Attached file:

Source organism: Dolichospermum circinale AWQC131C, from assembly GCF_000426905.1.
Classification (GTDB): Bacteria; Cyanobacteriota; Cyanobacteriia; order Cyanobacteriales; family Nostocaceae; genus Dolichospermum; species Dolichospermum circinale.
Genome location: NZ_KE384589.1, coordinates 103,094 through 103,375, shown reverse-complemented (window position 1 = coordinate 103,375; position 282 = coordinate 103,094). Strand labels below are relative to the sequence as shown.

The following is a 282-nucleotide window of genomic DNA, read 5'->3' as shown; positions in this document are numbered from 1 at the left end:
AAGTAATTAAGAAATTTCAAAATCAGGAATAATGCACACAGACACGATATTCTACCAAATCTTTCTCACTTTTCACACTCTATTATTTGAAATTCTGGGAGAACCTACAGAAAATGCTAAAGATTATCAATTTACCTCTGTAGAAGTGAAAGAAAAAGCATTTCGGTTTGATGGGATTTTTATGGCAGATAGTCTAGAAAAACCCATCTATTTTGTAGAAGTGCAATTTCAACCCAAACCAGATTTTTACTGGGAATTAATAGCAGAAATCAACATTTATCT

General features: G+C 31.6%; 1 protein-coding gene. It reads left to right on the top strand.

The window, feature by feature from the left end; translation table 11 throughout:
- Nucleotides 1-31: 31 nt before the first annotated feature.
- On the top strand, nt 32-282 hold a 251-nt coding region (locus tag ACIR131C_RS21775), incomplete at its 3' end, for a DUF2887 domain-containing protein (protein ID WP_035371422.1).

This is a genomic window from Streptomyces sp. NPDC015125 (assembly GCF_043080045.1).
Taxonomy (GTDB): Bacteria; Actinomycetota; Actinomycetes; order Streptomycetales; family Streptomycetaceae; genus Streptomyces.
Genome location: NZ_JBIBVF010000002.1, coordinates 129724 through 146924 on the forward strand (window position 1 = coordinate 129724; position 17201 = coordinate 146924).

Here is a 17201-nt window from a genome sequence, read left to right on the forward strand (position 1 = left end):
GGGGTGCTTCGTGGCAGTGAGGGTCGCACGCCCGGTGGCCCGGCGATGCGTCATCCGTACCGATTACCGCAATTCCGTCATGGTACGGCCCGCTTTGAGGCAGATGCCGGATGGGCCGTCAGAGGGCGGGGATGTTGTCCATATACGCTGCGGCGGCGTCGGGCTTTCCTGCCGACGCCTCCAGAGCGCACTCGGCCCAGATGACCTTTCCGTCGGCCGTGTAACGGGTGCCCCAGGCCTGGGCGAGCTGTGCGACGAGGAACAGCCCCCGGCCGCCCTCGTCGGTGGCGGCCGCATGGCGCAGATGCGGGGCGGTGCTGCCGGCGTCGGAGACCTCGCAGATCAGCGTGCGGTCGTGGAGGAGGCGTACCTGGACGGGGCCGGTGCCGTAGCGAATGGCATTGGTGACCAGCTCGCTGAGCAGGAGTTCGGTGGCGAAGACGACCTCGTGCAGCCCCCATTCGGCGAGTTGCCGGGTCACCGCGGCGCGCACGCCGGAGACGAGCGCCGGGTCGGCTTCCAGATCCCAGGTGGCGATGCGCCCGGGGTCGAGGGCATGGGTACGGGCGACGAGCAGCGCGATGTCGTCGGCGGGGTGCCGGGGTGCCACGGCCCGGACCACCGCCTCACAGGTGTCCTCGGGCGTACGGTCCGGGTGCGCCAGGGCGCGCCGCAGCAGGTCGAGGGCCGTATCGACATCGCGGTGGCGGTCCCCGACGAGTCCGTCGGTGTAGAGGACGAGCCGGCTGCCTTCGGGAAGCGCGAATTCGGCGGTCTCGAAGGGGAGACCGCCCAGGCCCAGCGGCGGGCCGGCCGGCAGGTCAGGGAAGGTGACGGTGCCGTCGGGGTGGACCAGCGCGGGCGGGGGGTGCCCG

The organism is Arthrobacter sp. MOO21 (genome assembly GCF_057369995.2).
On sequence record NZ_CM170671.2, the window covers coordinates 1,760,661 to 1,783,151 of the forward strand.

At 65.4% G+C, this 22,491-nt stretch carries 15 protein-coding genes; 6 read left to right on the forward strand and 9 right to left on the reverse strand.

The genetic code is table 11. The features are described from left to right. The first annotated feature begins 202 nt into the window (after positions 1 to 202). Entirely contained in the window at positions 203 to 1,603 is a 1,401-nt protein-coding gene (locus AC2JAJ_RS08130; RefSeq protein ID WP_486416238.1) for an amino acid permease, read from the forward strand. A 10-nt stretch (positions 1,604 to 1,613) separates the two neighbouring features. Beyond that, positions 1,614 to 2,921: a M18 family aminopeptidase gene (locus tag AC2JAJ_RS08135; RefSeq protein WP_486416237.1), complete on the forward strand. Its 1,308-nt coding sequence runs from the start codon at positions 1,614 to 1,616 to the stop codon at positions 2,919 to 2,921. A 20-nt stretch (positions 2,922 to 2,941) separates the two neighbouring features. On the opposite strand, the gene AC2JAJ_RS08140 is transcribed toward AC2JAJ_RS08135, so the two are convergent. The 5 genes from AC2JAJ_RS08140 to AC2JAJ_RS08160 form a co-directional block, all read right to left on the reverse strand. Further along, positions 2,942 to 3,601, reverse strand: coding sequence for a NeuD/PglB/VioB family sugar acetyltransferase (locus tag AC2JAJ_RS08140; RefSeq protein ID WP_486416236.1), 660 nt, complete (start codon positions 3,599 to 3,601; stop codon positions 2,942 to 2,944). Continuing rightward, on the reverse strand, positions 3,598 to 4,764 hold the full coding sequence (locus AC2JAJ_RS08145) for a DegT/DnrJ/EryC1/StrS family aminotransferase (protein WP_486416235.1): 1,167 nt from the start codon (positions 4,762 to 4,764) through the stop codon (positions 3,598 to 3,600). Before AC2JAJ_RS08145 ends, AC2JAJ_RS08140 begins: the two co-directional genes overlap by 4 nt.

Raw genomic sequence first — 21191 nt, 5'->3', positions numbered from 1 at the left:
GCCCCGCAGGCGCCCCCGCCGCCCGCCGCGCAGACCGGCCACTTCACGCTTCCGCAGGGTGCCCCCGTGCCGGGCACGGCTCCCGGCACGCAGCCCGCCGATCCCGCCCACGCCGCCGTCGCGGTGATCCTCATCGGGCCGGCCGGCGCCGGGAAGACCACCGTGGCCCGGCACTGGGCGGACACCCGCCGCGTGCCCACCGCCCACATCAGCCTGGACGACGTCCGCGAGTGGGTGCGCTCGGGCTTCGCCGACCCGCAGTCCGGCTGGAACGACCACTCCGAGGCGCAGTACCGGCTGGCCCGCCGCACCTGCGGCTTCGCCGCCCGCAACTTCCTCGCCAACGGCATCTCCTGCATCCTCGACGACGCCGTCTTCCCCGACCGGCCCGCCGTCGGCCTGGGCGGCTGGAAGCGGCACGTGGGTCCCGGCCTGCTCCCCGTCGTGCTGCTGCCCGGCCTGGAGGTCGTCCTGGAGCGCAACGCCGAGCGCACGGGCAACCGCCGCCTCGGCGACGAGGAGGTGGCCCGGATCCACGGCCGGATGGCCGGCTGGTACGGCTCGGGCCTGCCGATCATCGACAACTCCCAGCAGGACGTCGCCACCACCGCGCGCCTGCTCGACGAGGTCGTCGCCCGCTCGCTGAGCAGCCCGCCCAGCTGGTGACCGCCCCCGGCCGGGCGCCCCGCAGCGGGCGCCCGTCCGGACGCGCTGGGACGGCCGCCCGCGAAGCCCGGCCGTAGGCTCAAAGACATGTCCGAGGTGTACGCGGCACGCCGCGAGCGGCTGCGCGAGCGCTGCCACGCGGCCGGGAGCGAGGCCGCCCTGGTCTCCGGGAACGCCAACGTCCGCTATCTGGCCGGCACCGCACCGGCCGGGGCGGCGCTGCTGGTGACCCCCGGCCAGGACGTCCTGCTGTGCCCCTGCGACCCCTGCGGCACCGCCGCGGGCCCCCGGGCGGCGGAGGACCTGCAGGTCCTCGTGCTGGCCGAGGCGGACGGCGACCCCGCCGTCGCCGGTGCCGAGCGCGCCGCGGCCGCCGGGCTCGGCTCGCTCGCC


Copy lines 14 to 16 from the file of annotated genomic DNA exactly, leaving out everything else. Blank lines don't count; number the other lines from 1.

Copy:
GGGGTGCTTCGTGGCAGTGAGGGTCGCACGCCCGGTGGCCCGGCGATGCGTCATCCGTACCGATTACCGCAATTCCGTCATGGTACGGCCCGCTTTGAGGCAGATGCCGGATGGGCCGTCAGAGGGCGGGGATGTTGTCCATATACGCTGCGGCGGCGTCGGGCTTTCCTGCCGACGCCTCCAGAGCGCACTCGGCCCAGATGACCTTTCCGTCGGCCGTGTAACGGGTGCCCCAGGCCTGGGCGAGCTGTGCGACGAGGAACAGCCCCCGGCCGCCCTCGTCGGTGGCGGCCGCATGGCGCAGATGCGGGGCGGTGCTGCCGGCGTCGGAGACCTCGCAGATCAGCGTGCGGTCGTGGAGGAGGCGTACCTGGACGGGGCCGGTGCCGTAGCGAATGGCATTGGTGACCAGCTCGCTGAGCAGGAGTTCGGTGGCGAAGACGACCTCGTGCAGCCCCCATTCGGCGAGTTGCCGGGTCACCGCGGCGCGCACGCCGGAGACGAGCGCCGGGTCGGCTTCCAGATCCCAGGTGGCGATGCGCCCGGGGTCGAGGGCATGGGTACGGGCGACGAGCAGCGCGATGTCGTCGGCGGGGTGCCGGGGTGCCACGGCCCGGACCACCGCCTCACAGGTGTCCTCGGGCGTACGGTCCGGGTGCGCCAGGGCGCGCCGCAGCAGGTCGAGGGCCGTATCGACATCGCGGTGGCGGTCCCCGACGAGTCCGTCGGTGTAGAGGACGAGCCGGCTGCCTTCGGGAAGCGCGAATTCGGCGGTCTCGAAGGGGAGACCGCCCAGGCCCAGCGGCGGGCCGGCCGGCAGGTCAGGGAAGGTGACGGTGCCGTCGGGGTGGACCAGCGCGGGCGGGGGGTGCCCG

The organism is Arthrobacter sp. MOO21 (genome assembly GCF_057369995.2).
On sequence record NZ_CM170671.2, the window covers coordinates 1,760,661 to 1,783,151 of the forward strand.